Second Acts

The Children of Pahiatua

They were orphaned, lost, and alone. Yet a generation of World War II Polish child refugees found a new life and happiness in distant New Zealand.

WELLINGTON, New Zealand—A fish restaurant in New Zealand seemed an odd place to discuss a war that took place several thousand miles away and several decades ago, but there we were: Sea bream was served, sauvignon blanc was poured, the rain drummed down outside, and I listened while three septuagenarians smiled, laughed, and told me of the unimaginable tragedy they had lived through as children.

All three were born in eastern Poland, and all three were arrested and deported, along with hundreds of thousands of other Poles, after the Soviet invasion in 1939. Soviet soldiers and police packed their families into boxcars and exiled them to Siberia or central Asia, where many died of illness or starvation. Only in 1942, after Hitler’s invasion of the Soviet Union, were survivors released and allowed to form a Polish army in exile. After crossing the border into Iran, the adults formed themselves into fighting units and began to travel back to Europe via Palestine.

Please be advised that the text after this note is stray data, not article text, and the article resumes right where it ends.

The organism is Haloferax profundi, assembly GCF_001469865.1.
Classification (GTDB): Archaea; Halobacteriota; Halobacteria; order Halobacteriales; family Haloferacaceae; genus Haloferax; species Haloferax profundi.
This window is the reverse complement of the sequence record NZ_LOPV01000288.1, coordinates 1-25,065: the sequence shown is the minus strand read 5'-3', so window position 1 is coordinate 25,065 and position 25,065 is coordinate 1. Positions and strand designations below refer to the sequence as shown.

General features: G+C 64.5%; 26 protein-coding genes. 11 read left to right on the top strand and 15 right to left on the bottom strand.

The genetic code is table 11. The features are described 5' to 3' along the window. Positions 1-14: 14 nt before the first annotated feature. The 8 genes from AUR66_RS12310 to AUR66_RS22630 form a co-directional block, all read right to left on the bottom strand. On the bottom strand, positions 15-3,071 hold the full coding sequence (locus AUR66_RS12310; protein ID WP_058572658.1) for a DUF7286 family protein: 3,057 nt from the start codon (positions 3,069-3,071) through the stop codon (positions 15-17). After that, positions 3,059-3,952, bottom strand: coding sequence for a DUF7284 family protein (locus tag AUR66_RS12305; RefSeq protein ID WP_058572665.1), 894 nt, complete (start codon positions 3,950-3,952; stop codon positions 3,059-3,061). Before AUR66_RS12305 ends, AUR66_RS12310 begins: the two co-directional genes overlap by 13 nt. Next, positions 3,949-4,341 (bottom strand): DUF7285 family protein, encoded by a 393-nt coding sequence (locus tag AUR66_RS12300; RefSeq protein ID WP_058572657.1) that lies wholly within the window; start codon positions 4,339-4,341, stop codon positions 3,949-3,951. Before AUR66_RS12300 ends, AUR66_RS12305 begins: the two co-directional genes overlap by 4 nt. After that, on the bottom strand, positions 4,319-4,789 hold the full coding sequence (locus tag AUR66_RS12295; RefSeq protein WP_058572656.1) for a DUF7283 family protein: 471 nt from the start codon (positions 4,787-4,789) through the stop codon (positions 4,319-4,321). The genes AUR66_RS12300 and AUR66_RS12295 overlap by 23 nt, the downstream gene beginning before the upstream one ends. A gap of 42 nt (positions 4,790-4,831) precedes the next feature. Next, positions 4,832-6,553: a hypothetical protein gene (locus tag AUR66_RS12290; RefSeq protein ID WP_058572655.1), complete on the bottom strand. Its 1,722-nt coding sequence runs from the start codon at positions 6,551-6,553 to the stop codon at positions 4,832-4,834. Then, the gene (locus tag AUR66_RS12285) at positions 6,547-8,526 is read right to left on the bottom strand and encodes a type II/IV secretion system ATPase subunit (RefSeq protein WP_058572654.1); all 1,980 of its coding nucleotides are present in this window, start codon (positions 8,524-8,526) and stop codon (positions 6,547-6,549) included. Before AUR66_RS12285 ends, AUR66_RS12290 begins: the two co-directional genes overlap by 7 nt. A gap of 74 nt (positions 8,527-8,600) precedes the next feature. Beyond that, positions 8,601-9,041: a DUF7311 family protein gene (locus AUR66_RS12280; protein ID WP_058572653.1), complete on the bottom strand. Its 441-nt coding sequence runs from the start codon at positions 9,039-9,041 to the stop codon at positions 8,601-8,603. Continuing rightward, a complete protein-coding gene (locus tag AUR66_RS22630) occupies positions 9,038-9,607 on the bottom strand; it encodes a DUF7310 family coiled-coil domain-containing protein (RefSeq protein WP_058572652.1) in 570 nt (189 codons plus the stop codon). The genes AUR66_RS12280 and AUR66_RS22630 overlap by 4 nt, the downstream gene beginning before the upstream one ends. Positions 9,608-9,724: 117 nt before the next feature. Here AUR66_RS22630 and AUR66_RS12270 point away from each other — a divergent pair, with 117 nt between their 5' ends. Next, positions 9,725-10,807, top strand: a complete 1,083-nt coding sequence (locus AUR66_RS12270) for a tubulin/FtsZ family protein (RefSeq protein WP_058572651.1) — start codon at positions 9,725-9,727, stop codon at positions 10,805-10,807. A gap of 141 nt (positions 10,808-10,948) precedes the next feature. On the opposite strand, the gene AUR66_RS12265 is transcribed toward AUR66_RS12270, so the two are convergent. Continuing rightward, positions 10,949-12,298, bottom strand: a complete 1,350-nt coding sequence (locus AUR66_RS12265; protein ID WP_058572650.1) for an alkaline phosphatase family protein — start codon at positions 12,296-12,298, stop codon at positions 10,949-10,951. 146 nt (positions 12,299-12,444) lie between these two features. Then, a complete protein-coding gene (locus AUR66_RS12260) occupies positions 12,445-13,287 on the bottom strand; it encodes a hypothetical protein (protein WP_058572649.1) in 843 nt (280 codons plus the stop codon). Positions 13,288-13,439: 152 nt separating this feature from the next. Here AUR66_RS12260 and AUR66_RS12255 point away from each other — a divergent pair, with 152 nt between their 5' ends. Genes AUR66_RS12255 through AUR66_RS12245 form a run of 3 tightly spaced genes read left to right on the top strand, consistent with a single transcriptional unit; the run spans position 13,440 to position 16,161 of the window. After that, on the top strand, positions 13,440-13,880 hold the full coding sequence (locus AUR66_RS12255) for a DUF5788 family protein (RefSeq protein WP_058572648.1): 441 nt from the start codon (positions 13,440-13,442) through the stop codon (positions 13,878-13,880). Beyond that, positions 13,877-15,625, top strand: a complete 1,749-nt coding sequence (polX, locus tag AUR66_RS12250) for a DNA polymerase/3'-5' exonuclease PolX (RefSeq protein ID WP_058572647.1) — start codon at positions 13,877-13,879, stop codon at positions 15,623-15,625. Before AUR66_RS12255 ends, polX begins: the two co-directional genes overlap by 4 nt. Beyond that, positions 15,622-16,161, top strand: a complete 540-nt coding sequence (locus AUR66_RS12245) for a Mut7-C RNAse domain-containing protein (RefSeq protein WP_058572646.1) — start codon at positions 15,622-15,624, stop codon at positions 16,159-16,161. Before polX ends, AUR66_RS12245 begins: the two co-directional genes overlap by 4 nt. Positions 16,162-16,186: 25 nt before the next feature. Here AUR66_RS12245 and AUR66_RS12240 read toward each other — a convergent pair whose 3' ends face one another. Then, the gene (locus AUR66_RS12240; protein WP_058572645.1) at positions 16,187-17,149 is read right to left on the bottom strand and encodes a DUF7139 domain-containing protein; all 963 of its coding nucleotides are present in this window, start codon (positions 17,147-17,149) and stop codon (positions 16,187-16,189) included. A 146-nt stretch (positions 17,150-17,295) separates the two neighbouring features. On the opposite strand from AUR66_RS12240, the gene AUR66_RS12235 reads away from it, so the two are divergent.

But their children could not fight. Some were already orphans, having lost their parents to hunger or disease. More would lose their parents, or lose track of their parents, in the course of the war. An international appeal went out: Thousands of Polish children could not remain in Isfahan forever. Among others, New Zealand—a country that had never before accepted refugees—responded.